Ripple Effect

By gsmadmin May 1, 2013

This month's Pan-American Masters Championship will generate powerful economic waves.

By Hannah Wallace

Read a full PDF version of this article here.

For the first two weeks in June, the 2013 Pan-American Masters Championship will be held in Sarasota, making it the first U.S. county ever to host the international, biennial swim meet. Thousands of athletes, plus their families and supporters, come from across the country, Canada, Mexico, Central and South America and the Caribbean to compete in individual and relay pool races as well as synchronized swimming and open-water events. No qualifying times or experience is necessary to participate, and the meet is expected to bring in millions of dollars for the region.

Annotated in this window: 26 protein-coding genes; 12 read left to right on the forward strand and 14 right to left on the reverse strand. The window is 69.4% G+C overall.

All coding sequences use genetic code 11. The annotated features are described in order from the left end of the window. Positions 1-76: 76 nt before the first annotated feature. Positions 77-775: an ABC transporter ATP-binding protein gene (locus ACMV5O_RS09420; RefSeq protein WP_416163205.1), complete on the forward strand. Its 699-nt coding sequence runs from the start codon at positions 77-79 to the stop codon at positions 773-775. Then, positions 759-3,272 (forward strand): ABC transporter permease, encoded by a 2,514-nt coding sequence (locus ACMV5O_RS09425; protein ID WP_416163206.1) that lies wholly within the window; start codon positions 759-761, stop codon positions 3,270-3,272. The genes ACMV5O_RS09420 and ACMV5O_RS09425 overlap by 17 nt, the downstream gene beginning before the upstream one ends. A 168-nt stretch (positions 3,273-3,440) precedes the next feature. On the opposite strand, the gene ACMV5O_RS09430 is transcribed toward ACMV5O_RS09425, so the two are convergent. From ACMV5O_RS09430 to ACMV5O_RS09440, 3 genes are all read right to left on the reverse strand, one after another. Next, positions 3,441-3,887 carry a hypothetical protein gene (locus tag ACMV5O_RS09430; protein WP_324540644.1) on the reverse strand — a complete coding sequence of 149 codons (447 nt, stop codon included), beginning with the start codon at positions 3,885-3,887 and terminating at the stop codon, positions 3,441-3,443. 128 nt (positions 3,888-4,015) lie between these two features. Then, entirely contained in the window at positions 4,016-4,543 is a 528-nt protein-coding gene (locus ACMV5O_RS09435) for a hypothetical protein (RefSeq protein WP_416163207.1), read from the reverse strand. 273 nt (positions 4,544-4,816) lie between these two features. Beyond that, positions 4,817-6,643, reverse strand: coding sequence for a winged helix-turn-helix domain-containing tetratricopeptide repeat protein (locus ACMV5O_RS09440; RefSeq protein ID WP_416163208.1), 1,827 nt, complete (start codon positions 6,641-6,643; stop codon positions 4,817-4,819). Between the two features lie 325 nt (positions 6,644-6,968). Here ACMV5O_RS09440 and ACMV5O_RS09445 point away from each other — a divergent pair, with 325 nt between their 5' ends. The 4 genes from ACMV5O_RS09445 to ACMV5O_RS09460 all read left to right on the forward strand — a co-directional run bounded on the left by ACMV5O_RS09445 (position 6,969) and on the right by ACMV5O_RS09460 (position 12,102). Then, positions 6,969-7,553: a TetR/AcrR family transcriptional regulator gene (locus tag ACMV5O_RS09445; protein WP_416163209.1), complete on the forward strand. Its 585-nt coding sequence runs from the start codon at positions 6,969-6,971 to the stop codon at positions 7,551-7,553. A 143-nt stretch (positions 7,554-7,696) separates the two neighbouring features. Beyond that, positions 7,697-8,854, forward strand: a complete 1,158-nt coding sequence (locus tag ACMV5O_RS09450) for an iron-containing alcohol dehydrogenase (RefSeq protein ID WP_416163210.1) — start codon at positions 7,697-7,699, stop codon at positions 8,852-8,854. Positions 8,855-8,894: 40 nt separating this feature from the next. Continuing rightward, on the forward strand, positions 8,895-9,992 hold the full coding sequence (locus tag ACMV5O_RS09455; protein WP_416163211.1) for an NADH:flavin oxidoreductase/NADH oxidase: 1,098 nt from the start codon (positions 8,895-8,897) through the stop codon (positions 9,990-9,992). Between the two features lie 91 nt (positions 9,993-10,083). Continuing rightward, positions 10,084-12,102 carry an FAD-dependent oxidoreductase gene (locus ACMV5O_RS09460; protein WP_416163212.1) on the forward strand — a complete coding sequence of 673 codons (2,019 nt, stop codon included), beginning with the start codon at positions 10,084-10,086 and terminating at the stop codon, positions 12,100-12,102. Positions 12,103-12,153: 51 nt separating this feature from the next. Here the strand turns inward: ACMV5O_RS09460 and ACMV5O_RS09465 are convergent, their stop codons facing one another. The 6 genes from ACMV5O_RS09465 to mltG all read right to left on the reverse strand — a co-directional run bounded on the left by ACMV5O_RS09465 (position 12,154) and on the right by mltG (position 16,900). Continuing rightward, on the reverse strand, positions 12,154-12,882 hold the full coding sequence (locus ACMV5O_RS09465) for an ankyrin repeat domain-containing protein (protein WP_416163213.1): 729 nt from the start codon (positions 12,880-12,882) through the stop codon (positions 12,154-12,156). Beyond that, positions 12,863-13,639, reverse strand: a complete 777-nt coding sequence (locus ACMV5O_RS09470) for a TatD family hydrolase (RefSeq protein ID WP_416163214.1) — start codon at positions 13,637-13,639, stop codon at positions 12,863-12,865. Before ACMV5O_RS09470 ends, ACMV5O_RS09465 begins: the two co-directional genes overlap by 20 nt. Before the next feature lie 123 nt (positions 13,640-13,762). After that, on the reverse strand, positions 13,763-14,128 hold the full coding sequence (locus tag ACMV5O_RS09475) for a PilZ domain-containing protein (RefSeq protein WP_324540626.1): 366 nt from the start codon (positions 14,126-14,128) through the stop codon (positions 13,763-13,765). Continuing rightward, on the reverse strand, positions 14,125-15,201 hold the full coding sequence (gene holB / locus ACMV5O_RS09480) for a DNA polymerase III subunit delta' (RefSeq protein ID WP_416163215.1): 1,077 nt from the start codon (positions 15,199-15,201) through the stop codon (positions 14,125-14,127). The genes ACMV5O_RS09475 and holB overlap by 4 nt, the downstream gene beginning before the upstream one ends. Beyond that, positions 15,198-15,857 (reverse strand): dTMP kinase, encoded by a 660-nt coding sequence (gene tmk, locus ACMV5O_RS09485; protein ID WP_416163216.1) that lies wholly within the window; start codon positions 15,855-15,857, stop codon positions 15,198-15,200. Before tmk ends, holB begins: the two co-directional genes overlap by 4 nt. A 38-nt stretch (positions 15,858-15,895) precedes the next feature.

Percentage of swimmers coming from out of the country


Estimated number of room nights in hotels


Estimated number of swimmers

$5.1 million

Estimated economic impact

Other cities that have hosted the Pan Am Championship

San Juan, Puerto Rico, 2007

Veracruz, Mexico, 2009

Rio de Janeiro, Brazil, 2011


Number of countries swimmers are coming from

2-3 per day

Number of bilingual announcers60-80 per day

Number of volunteers needed


Financial cost to YMCA to operate the meet

(The meet is funded entirely by entry fees.)


Number of medals that will be awarded

Transportation for swimmers

Daily shuttle service between 39 hotels

18 to 90-plus

Age range of swimmers


Number of specialists helping U.S. Masters Swimming with visas

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